Day 7, July 10
Whitehorse YT to Haines AK
117 miles on the bikes, 7 miles on the Ferry
When we were initially planning this trip, we looked at taking the Alaska Marine Highway partway. We would have ridden the bikes to Seattle, then taken the ferry to Haines. After checking out prices and finding we’d be spending more than $1000 per person sharing a tiny room with the four of us and four single bunk beds we decided to ride! Today we got a very tiny taste of what that option would have been like.
We rode to Skagway and had our first foray back into ‘civilization’. Skagway is a cruise ship town, with cutesy gift shops and perfect little restaurants. We rode through without a second glance. The entire port is occupied by a half dozen water-going monoliths with “Celebrity” and “Holland America” emblazoned across their massive smokestacks. The ferry we were taking carries hundreds of cars and more people, and it was dwarfed by the cruise ships.
After loading up and lashing down the bikes as well as we could, we headed topside and settled down for the 7 mile trip. This part of the ferry ride is supposed to be one of the prettiest sections in this area, and it was very nice. However, waterfalls on distant hillsides just couldn’t compare to what we’d seen up close a few days before. Making it less enjoyable were some of the other inhabitants of the ferry, folks taking the entire summer tooling north and south on this marine highway. They take in the scenery and talk the ears off of anyone silly enough to sit nearby. Just 45 minutes of this and I was ready to get back on the beemer with my headphones in place! Maybe when we’re old and grey, the Marine Highway will be an option for a summer of fun. Then we’ll be the ones boring our seatmates with tales of how it used to be “back in the day”.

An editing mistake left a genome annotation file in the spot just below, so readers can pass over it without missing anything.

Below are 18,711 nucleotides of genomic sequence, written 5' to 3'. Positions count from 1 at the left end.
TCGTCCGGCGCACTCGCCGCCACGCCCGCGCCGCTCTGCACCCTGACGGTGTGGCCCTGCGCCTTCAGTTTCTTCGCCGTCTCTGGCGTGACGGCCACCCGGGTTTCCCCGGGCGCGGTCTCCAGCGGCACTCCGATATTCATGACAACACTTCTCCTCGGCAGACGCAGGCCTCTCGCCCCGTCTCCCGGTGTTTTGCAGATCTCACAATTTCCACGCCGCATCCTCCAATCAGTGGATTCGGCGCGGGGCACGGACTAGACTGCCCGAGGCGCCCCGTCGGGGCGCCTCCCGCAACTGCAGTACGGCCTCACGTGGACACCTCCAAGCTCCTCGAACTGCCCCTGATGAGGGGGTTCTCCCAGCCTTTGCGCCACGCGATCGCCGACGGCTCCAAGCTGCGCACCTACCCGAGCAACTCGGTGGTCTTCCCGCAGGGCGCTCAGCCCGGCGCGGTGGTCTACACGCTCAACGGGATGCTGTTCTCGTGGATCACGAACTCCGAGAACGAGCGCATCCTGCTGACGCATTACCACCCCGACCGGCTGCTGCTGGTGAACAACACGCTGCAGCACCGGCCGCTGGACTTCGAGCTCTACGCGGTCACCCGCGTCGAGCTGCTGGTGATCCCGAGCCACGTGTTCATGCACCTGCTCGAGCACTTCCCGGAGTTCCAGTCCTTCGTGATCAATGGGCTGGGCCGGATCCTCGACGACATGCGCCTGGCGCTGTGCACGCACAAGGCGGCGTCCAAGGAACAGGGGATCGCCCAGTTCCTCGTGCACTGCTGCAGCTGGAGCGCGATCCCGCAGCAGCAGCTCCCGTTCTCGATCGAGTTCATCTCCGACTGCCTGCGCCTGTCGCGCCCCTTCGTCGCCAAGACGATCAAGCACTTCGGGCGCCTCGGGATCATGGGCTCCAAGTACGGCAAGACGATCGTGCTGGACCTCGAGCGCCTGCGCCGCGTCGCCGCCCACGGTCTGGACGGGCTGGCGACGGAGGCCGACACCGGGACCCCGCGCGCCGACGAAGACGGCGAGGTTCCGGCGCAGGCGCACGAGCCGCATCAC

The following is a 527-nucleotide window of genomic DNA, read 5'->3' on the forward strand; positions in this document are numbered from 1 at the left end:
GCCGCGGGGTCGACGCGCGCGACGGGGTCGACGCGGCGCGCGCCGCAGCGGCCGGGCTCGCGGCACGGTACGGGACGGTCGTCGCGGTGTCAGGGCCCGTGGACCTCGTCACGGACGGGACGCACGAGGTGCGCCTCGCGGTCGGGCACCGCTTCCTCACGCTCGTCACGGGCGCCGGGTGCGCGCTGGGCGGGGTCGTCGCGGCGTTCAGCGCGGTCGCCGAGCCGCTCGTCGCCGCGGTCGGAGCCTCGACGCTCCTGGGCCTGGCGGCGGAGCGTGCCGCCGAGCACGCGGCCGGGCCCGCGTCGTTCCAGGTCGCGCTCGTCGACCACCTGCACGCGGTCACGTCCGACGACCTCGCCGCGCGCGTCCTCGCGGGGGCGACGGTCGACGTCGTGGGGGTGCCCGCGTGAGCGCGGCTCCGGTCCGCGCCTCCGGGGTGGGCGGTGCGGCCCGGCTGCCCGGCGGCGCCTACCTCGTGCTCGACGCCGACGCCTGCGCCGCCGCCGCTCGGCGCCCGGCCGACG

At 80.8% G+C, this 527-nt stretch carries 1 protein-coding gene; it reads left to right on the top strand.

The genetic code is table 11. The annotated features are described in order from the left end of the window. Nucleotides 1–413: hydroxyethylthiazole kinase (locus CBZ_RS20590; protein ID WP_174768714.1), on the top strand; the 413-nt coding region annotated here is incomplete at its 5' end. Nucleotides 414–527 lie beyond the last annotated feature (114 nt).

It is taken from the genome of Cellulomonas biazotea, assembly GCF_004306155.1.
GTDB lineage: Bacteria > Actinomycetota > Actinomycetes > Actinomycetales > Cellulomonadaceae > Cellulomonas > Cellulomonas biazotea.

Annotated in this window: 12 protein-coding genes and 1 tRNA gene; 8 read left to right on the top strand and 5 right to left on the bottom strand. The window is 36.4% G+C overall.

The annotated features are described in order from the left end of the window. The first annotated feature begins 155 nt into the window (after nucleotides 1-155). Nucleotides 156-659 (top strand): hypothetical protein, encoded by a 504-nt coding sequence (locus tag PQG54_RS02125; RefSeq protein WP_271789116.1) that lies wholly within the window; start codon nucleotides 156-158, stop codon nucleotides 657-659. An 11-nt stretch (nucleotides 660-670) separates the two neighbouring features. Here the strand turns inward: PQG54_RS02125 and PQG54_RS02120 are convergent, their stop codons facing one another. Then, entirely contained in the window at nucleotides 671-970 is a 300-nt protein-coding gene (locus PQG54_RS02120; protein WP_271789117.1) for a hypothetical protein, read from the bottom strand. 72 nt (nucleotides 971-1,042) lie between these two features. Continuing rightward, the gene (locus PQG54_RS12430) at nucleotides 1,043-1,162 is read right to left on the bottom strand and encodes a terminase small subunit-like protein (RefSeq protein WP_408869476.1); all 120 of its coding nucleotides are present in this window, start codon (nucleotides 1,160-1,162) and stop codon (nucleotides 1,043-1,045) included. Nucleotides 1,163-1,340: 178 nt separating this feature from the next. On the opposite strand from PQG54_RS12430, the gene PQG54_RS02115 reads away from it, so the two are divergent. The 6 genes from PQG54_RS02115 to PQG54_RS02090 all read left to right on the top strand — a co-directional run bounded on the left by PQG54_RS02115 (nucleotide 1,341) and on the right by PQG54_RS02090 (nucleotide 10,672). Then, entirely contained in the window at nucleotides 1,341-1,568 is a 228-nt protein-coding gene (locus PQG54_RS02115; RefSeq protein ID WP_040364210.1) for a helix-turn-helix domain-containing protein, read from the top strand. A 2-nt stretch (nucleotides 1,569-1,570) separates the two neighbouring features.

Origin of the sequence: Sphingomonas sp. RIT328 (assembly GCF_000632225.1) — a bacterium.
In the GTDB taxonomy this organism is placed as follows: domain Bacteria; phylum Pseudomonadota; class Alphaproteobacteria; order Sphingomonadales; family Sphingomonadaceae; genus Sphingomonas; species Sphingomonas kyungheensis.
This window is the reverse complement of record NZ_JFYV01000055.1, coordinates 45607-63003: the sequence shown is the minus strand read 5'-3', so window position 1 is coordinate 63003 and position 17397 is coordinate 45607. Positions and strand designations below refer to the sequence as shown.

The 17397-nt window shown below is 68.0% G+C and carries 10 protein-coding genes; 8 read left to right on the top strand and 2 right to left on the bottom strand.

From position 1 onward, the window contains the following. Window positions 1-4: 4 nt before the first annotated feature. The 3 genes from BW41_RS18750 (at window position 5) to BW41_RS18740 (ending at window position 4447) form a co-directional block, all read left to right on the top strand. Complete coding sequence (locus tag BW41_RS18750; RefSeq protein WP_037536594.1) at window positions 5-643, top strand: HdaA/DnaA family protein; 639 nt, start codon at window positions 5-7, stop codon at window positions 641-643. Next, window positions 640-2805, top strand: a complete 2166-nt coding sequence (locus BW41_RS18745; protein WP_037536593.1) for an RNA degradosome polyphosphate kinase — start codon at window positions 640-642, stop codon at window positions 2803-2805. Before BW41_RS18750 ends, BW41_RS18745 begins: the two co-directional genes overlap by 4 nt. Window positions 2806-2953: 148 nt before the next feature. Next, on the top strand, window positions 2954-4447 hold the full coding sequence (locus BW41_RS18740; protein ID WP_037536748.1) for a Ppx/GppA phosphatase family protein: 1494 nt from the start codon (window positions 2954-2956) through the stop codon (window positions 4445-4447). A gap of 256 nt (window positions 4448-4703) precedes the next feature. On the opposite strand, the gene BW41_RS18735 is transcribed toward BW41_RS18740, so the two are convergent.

Pulling in to the dock at Haines, I could see why Mike remembered this place so fondly. This beautiful little harbor town was everything Skagway tried to be. A working-man’s slice of paradise; small well-kept homes, real local businesses that sold groceries and fishing supplies, not fake Indian jewelry and scented candles. The old officers quarters had been converted to private homes, other military buildings were now a hotel, and space for native totem carvers. Unfortunately, the building Mike used to work in as a printer for the local paper was the only one no longer standing. It had burned down years ago. As we wandered the site, we found the boiler and other large machinery still in place, this was something we saw everywhere in Alaska. Once something became derelict, it stayed where it landed, since it was too expensive to move.
After two nights of less than stellar accommodations, we’d made sure to find a room here before we landed. Mike really came through, and the Captain’s Choice was relatively inexpensive and gave us rooms overlooking the harbor. Beautiful!